Tunisia has released two postage stamps celebrating internet freedom and commemorating the life of Zouhair Yahyaoui, the online political activist considered a “martyr” for the freedom of internet expression. The country’s postal service released the stamps on the National Day of Internet Freedom (March 13), a day instituted in 2012 by then president Moncef Marzouki in honor of Yahyaoui.
The award-winning blogger and internet activist died on that date in 2005, after spending 18 months in jail. Shortly after graduating from college, Yahyaoui established TUNeZine, an e-magazine that delivered damning reports and satirical commentary about government censorship and brutality.
When the government of now-deposed Zine El-Abidine Ben Ali took notice, it imprisoned Yahyaoui, who faced torture, ill-treatment, and endured hunger strikes. Though he died of a heart attack after his release, his death was reportedly precipitated by the brutal treatment he faced in prison.
“His story is about giving away his freedom to guarantee the freedom of the internet,” Abdelkarim Benabdallah, a blogger, and social media activist told Quartz. Zouhair, he says, “was really a hero at a time when everybody was cowardly hiding.”
Tunisia is the birthplace of the Arab Spring and the source of the social media-emboldened protests that toppled dictators across the Arab world. A video showing the self-immolation of fruit vendor Mohamed Bouazizi inspired many citizens to demand change not only in Tunisia but in Egypt and Libya as well.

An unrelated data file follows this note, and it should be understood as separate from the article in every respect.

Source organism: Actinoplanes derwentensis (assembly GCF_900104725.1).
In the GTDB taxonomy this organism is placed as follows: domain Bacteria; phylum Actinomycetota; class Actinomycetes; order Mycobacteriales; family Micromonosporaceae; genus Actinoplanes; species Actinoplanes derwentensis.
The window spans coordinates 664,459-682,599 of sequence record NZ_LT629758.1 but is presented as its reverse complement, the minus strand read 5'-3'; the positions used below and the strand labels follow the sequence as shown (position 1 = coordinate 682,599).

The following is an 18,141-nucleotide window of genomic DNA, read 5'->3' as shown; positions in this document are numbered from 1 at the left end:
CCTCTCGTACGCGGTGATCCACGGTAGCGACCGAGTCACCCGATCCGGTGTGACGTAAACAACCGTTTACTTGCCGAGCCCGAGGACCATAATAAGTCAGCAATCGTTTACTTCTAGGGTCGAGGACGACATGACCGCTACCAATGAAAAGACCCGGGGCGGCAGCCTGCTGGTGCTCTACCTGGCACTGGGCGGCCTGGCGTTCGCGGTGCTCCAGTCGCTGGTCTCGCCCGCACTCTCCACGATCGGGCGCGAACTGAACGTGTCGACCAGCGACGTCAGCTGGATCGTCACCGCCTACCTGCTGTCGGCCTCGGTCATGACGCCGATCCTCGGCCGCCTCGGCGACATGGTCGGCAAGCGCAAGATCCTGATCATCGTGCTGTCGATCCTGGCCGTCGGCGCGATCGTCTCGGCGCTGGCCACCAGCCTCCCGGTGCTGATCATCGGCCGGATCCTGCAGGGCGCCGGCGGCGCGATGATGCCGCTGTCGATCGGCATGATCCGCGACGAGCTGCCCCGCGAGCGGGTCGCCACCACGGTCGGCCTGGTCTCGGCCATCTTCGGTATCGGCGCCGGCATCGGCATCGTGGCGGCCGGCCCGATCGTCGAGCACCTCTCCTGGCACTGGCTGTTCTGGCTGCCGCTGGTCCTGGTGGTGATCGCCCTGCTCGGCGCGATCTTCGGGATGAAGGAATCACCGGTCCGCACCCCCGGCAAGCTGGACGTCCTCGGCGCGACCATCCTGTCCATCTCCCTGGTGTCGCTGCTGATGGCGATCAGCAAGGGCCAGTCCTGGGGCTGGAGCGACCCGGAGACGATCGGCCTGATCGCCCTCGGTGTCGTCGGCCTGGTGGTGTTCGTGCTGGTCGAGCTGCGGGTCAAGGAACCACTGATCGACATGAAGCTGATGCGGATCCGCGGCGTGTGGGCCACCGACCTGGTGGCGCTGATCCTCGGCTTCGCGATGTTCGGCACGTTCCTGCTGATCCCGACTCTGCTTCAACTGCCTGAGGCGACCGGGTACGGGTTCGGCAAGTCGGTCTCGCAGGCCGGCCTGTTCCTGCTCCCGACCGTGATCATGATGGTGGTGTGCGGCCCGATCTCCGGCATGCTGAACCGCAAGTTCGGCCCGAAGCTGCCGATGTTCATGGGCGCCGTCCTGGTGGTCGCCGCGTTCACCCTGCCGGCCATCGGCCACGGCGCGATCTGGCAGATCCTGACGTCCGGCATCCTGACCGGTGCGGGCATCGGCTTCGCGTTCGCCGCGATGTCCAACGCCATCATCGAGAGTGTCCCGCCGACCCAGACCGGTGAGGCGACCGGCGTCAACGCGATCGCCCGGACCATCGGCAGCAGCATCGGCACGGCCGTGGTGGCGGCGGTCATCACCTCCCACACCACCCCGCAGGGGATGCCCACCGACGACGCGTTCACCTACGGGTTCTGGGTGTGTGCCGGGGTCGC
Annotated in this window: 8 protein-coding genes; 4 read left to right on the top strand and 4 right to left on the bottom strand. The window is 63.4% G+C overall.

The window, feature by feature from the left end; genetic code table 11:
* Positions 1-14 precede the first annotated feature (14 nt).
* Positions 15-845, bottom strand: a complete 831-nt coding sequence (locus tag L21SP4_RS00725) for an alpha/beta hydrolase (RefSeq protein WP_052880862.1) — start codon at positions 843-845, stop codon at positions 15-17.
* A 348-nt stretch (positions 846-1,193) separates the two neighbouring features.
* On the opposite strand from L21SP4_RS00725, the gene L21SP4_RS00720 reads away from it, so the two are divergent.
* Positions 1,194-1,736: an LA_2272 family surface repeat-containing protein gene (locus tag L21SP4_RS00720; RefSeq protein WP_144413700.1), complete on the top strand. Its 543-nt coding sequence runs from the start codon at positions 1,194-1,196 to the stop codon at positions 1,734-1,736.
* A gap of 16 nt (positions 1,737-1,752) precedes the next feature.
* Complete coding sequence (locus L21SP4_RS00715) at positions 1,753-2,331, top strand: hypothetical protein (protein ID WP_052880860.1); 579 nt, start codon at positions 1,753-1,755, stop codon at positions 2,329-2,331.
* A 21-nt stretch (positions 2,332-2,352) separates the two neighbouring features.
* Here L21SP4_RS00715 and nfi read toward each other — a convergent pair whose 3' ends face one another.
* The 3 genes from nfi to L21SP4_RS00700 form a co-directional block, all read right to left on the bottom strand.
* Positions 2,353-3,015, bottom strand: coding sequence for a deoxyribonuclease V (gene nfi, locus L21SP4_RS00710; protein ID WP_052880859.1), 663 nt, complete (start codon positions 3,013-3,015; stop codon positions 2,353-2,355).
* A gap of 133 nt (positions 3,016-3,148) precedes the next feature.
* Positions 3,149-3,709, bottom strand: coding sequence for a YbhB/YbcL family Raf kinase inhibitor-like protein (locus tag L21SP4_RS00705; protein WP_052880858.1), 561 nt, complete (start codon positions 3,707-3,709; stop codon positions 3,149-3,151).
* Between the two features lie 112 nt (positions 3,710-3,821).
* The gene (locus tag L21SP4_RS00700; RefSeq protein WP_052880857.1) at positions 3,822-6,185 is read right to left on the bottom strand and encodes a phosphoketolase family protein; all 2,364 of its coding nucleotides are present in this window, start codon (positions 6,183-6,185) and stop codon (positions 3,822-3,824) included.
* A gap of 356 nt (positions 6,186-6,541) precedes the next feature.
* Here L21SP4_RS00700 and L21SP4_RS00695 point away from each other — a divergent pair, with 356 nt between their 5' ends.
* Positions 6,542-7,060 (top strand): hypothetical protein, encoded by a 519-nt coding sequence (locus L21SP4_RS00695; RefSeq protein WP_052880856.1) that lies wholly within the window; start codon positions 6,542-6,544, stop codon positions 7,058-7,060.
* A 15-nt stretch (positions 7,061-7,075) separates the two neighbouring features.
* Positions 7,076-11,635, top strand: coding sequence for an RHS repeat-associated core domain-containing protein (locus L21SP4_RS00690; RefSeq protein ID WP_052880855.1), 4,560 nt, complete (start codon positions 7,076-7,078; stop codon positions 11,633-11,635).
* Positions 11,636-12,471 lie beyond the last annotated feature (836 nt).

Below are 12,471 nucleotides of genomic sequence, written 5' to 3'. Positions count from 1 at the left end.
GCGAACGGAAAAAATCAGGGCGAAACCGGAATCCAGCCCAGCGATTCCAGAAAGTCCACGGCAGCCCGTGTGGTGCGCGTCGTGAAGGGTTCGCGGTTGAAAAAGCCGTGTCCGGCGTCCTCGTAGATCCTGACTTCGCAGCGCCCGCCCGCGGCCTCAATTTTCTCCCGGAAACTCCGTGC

Since president Ben Ali was forced out in Tunisia, the state of internet freedom has largely improved; almost 50% of the population now have access. Yet, slow reforms to the country’s legal environment have continued to pose a threat to online privacy. Freedom House, the US-based advocacy group, scores Tunisia as partly free when it comes to free expression online.
The worrying trend was exacerbated by the passing of a counterterrorism law following deadly attacks on tourists. Activists say the law grants broad surveillance powers to the government and sacrifices democratic rules for safety purposes. The proposition of a new electronic chip ID card also has digital activists worried over how personal data will be used by the state.
Benabdallah says that the launch of the stamps is a way to recognize the work of Yahyaoui and caution future generations. “Freedom is not granted,” he said. “If Zouhair would have a voice today, he would say, ‘You have to keep on the fight because nothing is guaranteed.’”